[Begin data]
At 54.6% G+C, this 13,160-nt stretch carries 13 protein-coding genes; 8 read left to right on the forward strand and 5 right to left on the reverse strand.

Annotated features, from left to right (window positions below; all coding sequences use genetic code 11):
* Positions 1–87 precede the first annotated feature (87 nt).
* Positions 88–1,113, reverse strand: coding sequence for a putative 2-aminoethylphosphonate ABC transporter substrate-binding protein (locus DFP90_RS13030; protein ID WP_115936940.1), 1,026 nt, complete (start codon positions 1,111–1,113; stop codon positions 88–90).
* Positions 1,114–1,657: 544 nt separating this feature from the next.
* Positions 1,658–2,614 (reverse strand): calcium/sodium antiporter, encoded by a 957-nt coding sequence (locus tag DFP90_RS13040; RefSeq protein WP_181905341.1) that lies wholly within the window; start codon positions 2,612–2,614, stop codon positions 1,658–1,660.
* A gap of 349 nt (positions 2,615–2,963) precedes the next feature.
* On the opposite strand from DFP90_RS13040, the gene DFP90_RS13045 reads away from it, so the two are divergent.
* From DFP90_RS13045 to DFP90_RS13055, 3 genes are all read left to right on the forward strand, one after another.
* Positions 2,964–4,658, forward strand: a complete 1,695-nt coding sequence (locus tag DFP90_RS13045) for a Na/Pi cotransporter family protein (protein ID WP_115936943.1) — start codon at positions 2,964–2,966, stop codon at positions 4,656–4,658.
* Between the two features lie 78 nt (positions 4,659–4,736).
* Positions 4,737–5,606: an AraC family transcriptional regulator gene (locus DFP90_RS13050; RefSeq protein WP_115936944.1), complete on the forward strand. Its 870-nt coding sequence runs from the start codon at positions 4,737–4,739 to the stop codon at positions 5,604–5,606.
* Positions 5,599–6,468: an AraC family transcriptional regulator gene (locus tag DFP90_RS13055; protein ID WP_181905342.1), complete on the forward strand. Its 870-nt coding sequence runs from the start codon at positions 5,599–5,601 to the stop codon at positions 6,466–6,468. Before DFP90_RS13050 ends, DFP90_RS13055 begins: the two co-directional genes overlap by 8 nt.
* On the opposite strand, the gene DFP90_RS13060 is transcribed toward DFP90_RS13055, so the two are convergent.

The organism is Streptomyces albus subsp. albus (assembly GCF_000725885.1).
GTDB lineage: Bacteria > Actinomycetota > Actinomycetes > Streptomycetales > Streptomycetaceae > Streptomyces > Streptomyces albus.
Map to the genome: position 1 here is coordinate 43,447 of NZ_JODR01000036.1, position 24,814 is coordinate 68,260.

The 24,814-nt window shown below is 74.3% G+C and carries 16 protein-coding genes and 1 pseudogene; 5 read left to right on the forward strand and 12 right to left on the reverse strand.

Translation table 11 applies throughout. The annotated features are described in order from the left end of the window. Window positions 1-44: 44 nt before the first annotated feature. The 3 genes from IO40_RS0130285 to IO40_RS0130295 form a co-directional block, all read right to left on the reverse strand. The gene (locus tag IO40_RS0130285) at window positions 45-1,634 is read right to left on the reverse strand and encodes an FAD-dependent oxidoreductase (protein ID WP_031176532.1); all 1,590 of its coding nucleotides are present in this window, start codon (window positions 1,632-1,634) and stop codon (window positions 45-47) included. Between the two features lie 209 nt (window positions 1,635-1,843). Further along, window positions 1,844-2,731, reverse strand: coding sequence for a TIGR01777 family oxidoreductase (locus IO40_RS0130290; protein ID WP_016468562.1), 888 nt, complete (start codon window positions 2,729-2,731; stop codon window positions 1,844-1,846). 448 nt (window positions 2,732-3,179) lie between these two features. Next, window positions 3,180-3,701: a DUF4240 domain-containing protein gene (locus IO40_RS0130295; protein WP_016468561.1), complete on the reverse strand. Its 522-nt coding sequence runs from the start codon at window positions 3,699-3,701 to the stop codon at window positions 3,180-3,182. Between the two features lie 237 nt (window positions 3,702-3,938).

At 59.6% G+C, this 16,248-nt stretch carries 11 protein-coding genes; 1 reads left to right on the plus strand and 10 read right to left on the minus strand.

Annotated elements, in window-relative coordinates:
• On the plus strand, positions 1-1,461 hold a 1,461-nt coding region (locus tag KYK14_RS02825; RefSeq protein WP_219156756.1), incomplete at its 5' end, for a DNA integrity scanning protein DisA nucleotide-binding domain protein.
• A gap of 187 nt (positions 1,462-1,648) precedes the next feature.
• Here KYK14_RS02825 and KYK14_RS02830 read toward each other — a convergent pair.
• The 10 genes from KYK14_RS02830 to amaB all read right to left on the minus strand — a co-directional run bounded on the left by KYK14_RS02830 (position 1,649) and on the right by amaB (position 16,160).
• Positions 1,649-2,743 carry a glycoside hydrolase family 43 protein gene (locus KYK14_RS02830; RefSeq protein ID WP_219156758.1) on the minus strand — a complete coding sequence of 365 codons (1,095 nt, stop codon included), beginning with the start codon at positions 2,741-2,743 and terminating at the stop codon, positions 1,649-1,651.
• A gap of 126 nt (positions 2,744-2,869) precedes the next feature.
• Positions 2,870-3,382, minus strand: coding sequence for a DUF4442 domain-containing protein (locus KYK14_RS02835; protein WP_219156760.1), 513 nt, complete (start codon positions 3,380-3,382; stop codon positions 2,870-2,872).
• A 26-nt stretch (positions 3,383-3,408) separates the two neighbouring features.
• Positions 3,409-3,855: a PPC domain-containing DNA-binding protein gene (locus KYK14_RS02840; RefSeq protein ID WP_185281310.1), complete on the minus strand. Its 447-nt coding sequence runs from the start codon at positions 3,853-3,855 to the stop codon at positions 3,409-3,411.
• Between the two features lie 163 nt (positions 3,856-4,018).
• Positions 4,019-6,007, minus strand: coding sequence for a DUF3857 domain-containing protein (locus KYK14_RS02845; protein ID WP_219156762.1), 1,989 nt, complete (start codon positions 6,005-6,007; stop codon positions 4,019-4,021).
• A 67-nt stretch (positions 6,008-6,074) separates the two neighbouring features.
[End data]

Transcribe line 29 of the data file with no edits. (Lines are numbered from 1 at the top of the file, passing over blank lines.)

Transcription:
• A 26-nt stretch (positions 3,383-3,408) separates the two neighbouring features.